“Love is patient and kind; love does not envy or boast; it is not arrogant or rude. It does not insist on its own way; it is not irritable or resentful; it does not rejoice at wrongdoings, but rejoices with the truth. Love bears all things, believes all things, hopes all things. Love never ends…” 1 Corinthians 13:4-7
We were a few miles over the Florida-Georgia border when I looked up from my book and noticed the tight formation of cars and semi trucks around us. I slammed my eyes shut, my chest tightening as though someone placed a heavy boulder on my diaphragm.
Being in another car’s blind spot on I-75 is very difficult for me because I’ve seen the results of a couple seconds of blindness. It can be deadly. But driving in a semi’s blind spot for a long period of time is nearly unbearable for me. The boulder pressed down and I forced myself to breathe.
18-wheelers surrounded us. One kept pace with us directly on our right, so close I could reach out and touch it; another truck was out ahead of us; still a third semi took up the far right lane. In front trailed a long line of cars, all tightly packed in the left lane where we drove.
I squinted, my gaze sliding to the right, hoping the gigantic truck next to us had magically disappeared. Nope. Reach-out-and-touch-me-truck was still right next door, a flag tattoo visible on the driver’s gnarled arm as it rested on the steering wheel.
Inside our Expedition I felt like a terrier next to a Rottweiler, stuck against a fence with no chance of escape.
My hand crept to Trev’s forearm and gripped, spider-like, tension radiating through me. He didn’t need the reminder. I knew he knew my fear. I glanced at my husband’s profile, knowing every inch of the map of his face and every nuance of expression, taking in a deep breath at the determination and understanding in his expression.
Even though Trevor didn’t feel the same – driving next to an 18-wheeler’s blind spot doesn’t faze him – he intrinsically knew the panic that was blooming inside me. A swell of love crashed into me, packed full with appreciation for this relationship God ordained for our well-being, one that we spend our lifetime learning to honor and fulfill.
Marriage. The covenant between a man and woman, husband and wife, between two very different people sharing a common bond of affection and faithfulness.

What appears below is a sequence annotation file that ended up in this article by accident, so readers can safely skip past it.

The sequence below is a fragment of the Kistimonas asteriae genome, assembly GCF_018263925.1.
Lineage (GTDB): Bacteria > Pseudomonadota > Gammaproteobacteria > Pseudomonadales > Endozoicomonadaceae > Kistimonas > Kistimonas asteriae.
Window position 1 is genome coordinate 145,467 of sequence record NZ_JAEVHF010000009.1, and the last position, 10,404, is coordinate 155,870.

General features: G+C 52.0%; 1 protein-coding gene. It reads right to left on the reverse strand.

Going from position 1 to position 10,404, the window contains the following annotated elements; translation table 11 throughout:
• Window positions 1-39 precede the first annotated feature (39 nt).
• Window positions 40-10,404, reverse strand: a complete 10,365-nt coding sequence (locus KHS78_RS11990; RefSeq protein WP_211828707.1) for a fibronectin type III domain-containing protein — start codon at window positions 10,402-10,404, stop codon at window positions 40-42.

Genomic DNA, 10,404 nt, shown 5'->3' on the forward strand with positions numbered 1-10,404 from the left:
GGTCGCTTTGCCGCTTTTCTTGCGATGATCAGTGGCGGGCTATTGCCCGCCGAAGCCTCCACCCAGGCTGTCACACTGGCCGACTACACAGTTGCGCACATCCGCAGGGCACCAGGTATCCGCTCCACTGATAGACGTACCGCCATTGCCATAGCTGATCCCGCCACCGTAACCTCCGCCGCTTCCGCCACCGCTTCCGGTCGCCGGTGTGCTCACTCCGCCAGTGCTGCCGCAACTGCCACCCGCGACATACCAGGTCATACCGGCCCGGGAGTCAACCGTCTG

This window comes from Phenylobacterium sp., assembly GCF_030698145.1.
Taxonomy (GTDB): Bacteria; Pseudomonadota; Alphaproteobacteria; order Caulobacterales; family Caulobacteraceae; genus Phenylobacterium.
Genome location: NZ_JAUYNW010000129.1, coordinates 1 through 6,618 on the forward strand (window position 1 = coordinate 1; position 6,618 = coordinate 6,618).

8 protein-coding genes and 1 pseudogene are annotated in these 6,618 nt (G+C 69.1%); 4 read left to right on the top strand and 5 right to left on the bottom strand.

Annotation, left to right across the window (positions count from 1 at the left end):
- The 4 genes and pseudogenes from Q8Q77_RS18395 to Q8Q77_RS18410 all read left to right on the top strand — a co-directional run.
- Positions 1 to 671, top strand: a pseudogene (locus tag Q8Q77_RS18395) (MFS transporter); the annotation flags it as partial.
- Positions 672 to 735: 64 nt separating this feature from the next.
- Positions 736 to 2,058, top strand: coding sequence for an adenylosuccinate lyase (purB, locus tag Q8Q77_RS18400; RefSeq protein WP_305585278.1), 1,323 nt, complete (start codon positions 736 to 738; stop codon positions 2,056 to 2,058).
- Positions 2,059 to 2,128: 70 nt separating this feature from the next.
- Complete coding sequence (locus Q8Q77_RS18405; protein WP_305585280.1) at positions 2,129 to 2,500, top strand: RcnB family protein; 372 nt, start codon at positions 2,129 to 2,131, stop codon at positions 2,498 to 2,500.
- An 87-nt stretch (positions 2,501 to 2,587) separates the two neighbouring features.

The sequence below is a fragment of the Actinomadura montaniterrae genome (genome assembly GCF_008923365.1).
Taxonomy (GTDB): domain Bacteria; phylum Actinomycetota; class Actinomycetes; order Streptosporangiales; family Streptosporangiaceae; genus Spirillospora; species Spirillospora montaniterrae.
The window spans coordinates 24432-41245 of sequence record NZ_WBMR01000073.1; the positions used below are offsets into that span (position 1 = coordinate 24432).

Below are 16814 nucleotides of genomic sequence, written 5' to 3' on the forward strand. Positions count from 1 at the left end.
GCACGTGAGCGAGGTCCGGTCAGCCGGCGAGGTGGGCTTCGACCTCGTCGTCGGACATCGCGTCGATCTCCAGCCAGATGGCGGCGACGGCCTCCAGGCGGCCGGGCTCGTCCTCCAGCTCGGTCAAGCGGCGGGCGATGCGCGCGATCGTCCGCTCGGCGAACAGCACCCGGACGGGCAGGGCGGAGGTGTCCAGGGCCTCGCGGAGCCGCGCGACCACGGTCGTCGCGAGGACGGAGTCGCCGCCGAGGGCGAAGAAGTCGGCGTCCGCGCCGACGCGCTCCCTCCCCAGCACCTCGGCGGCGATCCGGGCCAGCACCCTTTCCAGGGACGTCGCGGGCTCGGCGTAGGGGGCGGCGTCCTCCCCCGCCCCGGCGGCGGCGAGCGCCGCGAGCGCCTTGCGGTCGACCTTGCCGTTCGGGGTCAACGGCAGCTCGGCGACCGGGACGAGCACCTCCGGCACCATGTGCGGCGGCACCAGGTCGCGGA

This is what you intended, Lord. This is 1 Corinthians 13…love that’s kind, love that puts another first and isn’t resentful when doing so. Trevor knew my deep-seated fear and though he didn’t share it, he cared enough to acknowledge that fear while working to alleviate the situation.
In marriage God calls us to cover our spouse’s blind spots with love. Criticizing is easy and selfish; loving through insecurities is tough and selfless. John 3:30 is a verse I pray often, because on my own I fail miserably. In order to love Trevor well I have to empty myself of me and fill up on Jesus and His unconditional love.
“He must increase, but I must decrease.”
After 11 years of marriage, we’re considered newlyweds by many. I’m still learning to listen, respect and defer, while Trevor has learned to understand, share, and protect. There are times when vast differences in marriage frustrate and seem insurmountable, but it’s in those times that we have to stretch ourselves in love, trusting our Savior to be our all in all while learning to give our spouse the grace God gives us.
My sensitive husband watched traffic carefully until he found a way out. He sped up just enough that we were ahead of the 18-wheeler and no longer boxed in all sides. He readjusted the cruise when we were out of the tight formation of cars and trucks, and my fingers eased up on his forearm.
But I didn’t let go. I just held on, grateful.
“These things I command you, that you love one another.” ~ John 15:17